“Companies that don’t embrace failure and continue to experiment eventually get in the desperate position where the only thing they can do is make a Hail Mary bet at the end of their corporate existence,” Bezos says.
DocuSign, a San Francisco-based company, is the pioneer of managing electronic contracts digitally. It is one of the first to not only surpass the rules and regulations of the ESIGN Act relating to digital signatures, but it also initiates in setting standards in the authentication services and user identity management arenas.
The company enjoyed rapid growth in its share price as shelter-in-place orders during the pandemic accelerated a shift towards contactless, automated solutions. The company currently has 661,000 paying customers and is hopeful it can charge many more of its free users that are numbered in millions.
According to Dan Springer, CEO of DocuSign, “We added more than 10,000 net new direct customers and almost 58,000 self-service customers, bringing our global total of paying customers to nearly 661,000.”
The e-signature company, which allows users to automate contract management, took advantage of the move to remote working by expanding its product range. Its artificial intelligence (AI) tools search through documents to flag risks, and the business will soon offer the ability to notarize transactions completely over video.
“A few months of working remotely caused organizations to accelerate their digital plans by up to four years. When customers go from paper-based processes to digital agreement processes, they do not go back,” says Springer.
Fewer in-person meetings mean less paperwork and more digital agreements, which leads to greater efficiency and improved margins. And DocuSign is capitalizing on the need for electronic signatures as people continue to work from home. Even businesses that bring their employees back to the workplace will benefit from the company’s e-signature service, especially paper-intensive ones like real estate and medicine.
In 2020, DocuSign saw a 212% increase in market value, with a $41bn end-2020 market value. Their fiscal 2021 revenue is expected to be between $1.313 billion and $1.317 billion.
“In an accelerating digital world where business can be conducted from anywhere, the need to agree electronically and remotely has never been stronger, as shown in our 61% year-over-year billings growth. We are just scratching the surface of our Agreement Cloud opportunity and believe we are increasingly becoming an essential cloud-software platform for organizations of all sizes,” says Springer.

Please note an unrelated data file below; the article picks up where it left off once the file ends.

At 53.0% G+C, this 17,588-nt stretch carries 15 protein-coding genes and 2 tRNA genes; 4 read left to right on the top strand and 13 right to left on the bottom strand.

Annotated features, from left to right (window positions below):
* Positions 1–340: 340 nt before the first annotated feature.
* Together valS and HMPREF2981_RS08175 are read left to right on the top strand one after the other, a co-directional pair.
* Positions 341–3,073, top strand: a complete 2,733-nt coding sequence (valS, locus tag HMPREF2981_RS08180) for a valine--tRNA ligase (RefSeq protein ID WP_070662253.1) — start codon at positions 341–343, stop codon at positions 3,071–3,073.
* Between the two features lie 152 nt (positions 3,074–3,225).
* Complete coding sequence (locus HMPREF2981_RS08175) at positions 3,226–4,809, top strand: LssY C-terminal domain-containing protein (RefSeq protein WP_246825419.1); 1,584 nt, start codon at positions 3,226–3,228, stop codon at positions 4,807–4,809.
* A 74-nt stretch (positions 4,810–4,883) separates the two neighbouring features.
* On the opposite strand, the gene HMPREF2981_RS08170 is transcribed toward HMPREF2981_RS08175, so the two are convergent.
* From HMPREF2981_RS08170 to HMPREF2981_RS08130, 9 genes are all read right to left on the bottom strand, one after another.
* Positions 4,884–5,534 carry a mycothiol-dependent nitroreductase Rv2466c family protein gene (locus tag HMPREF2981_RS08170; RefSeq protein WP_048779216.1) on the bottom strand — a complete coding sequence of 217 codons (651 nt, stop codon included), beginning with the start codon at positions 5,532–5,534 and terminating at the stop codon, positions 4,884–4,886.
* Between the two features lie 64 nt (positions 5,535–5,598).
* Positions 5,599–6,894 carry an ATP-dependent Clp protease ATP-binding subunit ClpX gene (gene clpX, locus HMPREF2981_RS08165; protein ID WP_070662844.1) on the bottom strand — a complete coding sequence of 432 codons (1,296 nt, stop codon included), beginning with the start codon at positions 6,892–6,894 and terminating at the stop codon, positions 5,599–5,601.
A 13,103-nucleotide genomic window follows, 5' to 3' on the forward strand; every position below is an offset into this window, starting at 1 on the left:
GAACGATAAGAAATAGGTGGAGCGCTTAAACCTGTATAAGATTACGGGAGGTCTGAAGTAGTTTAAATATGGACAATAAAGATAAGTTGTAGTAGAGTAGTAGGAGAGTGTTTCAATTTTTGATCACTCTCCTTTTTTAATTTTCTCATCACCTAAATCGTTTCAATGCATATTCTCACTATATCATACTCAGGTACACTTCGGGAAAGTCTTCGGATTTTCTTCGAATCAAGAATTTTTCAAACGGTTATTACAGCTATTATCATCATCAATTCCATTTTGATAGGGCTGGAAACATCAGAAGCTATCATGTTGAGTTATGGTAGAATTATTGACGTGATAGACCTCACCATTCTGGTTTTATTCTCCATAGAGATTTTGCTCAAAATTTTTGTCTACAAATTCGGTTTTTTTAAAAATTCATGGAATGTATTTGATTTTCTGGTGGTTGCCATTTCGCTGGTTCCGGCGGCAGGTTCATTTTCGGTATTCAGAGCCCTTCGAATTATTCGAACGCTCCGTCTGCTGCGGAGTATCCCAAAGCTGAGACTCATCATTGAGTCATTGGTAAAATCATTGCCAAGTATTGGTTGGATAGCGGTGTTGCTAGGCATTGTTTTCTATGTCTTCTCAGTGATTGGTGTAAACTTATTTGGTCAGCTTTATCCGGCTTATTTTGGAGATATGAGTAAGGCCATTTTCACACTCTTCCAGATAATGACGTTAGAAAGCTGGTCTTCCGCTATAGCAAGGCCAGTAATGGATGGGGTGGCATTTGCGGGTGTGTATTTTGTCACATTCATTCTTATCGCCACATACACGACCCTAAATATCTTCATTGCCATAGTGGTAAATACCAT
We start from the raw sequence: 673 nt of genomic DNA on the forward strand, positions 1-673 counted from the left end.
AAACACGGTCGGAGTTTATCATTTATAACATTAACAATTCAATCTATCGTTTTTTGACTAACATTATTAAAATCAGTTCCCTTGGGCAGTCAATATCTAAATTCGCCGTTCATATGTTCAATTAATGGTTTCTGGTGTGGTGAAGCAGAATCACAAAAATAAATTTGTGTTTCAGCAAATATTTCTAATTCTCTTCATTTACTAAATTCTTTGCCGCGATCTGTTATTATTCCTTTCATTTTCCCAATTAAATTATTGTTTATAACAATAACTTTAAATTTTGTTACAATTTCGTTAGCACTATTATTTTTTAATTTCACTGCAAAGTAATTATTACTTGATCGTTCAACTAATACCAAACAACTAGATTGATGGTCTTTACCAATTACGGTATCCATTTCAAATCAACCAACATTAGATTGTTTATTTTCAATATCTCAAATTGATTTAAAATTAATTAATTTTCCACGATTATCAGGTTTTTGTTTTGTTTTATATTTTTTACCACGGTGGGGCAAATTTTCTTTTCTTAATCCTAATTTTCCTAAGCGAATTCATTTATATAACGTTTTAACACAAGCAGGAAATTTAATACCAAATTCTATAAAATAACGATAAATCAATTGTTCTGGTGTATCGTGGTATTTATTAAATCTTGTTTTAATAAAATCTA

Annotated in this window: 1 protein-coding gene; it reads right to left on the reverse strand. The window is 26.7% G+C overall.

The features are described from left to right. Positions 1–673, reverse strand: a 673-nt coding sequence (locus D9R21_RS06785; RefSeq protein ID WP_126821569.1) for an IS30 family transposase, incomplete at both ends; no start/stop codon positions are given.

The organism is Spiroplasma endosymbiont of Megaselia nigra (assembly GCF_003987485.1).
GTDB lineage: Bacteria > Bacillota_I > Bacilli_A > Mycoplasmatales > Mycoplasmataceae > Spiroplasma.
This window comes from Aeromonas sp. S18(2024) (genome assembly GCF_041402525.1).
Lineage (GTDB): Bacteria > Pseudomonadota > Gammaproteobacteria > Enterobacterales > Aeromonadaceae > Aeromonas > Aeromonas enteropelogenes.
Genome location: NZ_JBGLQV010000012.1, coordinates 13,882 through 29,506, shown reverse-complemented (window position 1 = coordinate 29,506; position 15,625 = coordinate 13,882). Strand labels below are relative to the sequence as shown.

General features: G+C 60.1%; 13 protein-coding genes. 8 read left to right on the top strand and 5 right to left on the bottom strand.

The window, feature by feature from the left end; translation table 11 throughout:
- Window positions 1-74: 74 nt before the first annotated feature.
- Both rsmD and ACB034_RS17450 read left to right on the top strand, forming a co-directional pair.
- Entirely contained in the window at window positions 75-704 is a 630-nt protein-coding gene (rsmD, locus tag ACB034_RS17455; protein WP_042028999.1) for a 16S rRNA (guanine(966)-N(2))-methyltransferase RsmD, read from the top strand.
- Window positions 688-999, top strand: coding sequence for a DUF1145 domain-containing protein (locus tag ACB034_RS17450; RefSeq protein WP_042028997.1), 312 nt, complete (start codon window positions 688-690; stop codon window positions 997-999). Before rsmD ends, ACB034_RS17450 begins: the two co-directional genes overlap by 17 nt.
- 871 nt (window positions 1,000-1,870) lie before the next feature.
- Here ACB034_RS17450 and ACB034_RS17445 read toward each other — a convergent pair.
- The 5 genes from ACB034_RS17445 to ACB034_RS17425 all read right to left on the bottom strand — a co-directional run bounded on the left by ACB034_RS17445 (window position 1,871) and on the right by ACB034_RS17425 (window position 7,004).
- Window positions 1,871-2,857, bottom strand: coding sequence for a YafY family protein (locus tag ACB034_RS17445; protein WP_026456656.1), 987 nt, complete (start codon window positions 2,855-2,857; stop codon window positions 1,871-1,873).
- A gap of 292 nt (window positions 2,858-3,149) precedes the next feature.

Lessons to Learn from DocuSign
Winning your customer’s trust is key and this is what DocuSign truly advocates. When looking for digital signatures, customers want the solution to be simple to use and understand, but most importantly, they want it to be trustworthy. With the reliability and security that DocuSign has built and embedded in its product, every business across the world now can use and rely on its service.
“We deal with the most significant documents from our customers. At the end of the day, it is trust that builds the background for every business relationship. Trust at DocuSign is sacrosanct. We are trying to provide the most trusted service possible on the DocuSign Global Trust Network with speed, convenience, and security,” says Keith Krach, the chairman as well as the former CEO of DocuSign for 7 years.
It also teaches us another important lesson that global expansion is not just an option but a huge opportunity. The global reach not only brings benefits to the company’s bottom line but also can offer the key ecosystem that is significant for all the organizations as well as the individuals that use its services. This explains why DocuSign has partnered with major companies across the world including Google Drive, PayPal, and Salesforce.